U.S. ambassador on Rick Perry, Rudy Giuliani and Ukraine: "We did not want to work with Mr. Giuliani"
Gordon Sondland testified Wednesday that Giuliani, President Donald Trump's personal attorney, pushed a quid pro quo between the American and Ukrainian leadership. The ambassador confirmed he worked closely with Perry, the outgoing energy secretary, on Ukrainian policy.
WASHINGTON — Gordon Sondland, the U.S. ambassador to the European Union, testified Wednesday that President Donald Trump's personal attorney, Rudolph Giuliani, pushed a quid pro quo between the American and Ukrainian leadership.
"Mr. Giuliani's requests were a quid pro quo for arranging a White House visit for President Zelensky," Sondland said of Ukrainian President Volodymyr Zelensky. Sondland then stated that in order to obtain a White House visit, Zelensky had to publicly announce investigations into the business activities of Hunter Biden, the son of former Vice President Joe Biden, and a conspiracy theory that Ukraine was involved in influencing the 2016 election.
Sondland testified as part of the ongoing impeachment inquiry hearings before the House Intelligence Committee.
He publicly confirmed that he worked closely with outgoing Energy Secretary Rick Perry on Ukrainian policy "at the express direction of the president of the United States."
"We did not want to work with Mr. Giuliani. Simply put, we played the hand we were dealt," he said. "We all understood that if we refused to work with Mr. Guiliani, we would lose an important opportunity to cement relations between the United States and Ukraine."
"So we followed the president's orders."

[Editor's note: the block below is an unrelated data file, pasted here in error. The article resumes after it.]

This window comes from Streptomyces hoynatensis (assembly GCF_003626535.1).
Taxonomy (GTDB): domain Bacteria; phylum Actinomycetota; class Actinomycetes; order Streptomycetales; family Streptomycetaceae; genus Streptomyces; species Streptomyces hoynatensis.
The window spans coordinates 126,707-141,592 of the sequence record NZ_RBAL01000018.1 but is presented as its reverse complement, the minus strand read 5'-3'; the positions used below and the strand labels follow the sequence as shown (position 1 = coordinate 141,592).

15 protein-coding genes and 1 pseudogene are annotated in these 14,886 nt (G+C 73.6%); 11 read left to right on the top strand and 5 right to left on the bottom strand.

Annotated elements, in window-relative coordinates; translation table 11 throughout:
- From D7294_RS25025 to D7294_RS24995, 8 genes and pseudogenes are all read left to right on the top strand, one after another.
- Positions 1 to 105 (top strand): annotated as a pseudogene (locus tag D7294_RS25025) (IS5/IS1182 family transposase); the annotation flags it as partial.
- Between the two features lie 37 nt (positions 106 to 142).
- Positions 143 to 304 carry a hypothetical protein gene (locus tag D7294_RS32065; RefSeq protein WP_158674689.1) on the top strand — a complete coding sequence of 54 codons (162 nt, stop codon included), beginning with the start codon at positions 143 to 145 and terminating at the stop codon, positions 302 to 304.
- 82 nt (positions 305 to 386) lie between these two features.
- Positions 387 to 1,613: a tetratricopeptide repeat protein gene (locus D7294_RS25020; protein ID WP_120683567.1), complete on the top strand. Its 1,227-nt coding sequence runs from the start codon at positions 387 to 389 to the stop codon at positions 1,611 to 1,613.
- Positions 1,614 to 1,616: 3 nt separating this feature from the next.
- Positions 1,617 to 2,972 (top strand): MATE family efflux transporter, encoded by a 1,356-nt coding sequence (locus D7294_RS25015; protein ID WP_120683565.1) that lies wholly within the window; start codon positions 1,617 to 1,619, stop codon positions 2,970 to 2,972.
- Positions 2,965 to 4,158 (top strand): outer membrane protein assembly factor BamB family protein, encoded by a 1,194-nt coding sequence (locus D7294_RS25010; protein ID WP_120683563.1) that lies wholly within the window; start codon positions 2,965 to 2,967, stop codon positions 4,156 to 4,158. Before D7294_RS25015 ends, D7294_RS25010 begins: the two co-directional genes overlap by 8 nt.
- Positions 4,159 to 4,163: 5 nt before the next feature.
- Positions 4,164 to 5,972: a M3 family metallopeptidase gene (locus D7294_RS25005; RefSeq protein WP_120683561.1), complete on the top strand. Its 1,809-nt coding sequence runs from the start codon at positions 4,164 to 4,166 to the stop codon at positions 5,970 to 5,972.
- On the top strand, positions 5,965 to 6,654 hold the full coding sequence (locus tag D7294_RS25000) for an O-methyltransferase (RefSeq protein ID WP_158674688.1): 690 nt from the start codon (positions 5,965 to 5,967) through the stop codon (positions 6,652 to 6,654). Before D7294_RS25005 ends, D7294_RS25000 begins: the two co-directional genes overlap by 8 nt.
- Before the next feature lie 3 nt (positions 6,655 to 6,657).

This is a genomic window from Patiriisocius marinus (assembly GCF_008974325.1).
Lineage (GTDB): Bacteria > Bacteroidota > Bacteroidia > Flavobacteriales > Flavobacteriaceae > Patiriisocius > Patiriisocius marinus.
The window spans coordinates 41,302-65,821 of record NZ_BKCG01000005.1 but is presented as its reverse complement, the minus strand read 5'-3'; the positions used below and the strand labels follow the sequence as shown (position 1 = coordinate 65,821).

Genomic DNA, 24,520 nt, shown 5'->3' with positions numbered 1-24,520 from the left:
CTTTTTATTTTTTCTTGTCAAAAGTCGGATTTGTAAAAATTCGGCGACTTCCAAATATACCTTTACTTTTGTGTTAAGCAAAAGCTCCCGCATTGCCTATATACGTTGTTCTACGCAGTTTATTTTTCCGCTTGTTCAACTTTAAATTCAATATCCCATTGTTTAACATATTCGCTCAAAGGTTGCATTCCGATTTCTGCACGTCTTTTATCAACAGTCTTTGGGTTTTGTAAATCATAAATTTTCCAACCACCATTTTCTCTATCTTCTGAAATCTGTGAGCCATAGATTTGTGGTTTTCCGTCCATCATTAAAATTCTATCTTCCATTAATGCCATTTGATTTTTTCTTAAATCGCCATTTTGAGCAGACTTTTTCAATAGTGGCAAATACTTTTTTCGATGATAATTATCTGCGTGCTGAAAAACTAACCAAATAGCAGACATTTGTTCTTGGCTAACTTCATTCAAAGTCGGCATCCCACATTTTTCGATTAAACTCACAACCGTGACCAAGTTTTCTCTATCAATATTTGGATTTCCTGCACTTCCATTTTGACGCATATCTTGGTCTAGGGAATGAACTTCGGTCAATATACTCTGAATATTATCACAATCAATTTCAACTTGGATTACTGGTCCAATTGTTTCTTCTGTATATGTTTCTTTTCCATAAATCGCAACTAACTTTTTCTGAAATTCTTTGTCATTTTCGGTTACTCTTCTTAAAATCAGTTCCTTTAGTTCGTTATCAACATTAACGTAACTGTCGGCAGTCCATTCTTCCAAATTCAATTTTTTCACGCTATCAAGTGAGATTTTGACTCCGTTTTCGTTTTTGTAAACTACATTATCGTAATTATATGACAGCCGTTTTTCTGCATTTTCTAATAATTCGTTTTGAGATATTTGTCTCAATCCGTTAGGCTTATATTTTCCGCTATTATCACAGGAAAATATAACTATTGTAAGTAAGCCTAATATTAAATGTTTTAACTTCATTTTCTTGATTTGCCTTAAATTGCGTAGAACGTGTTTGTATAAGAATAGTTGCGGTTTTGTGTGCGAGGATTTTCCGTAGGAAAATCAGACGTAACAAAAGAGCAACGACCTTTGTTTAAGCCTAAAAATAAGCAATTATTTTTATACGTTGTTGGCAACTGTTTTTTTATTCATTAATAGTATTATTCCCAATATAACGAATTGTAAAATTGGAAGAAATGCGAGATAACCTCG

Throughout his opening remarks to the committee, Sondland had a refrain as he cited some conversations that included Perry, others that did not: "Everyone was in the loop."
Once House members had an opportunity to question witnesses, ranking member U.S. Rep. Devin Nunes, R-Calif., deferred his time to U.S. Rep. John Ratcliffe, R-Heath, a former federal prosecutor.
Ratcliffe quoted from previous Sondland testimony that in a phone call with the president on approximately Sept. 9, Trump said, "I want nothing. I want nothing. I want no quid pro quo. Tell Zelensky to do the right thing."
But then Ratcliffe pressed Sondland that there is no evidence Trump explicitly and directly ordered the ambassador to engage in a quid pro quo with Ukraine in exchange for military aid.
Ratcliffe then made a point he has made with previously — that different witnesses have drawn different conclusions from the same circumstances.
“Reasonable people could look at all of this and come to different conclusions," he said.
Similarly, U.S. Rep. Will Hurd, R-Helotes, sought specific evidence that Trump ordered a quid pro quo or that the Ukrainians perceived they had been offered a quid pro quo.
U.S. Rep. Joaquin Castro of San Antonio, the only Texas Democrat on the committee, focused on a White House acting chief of staff Mick Mulvaney's comments in an October news conference. At the time, Mulvaney advised to "Get over it. There's going to be political influence in foreign policy."
"In the context of what was going on Ukraine, I believe the president should not investigate a political rival in return for a quid pro quo," Sondland answered in response to Castro's questions.
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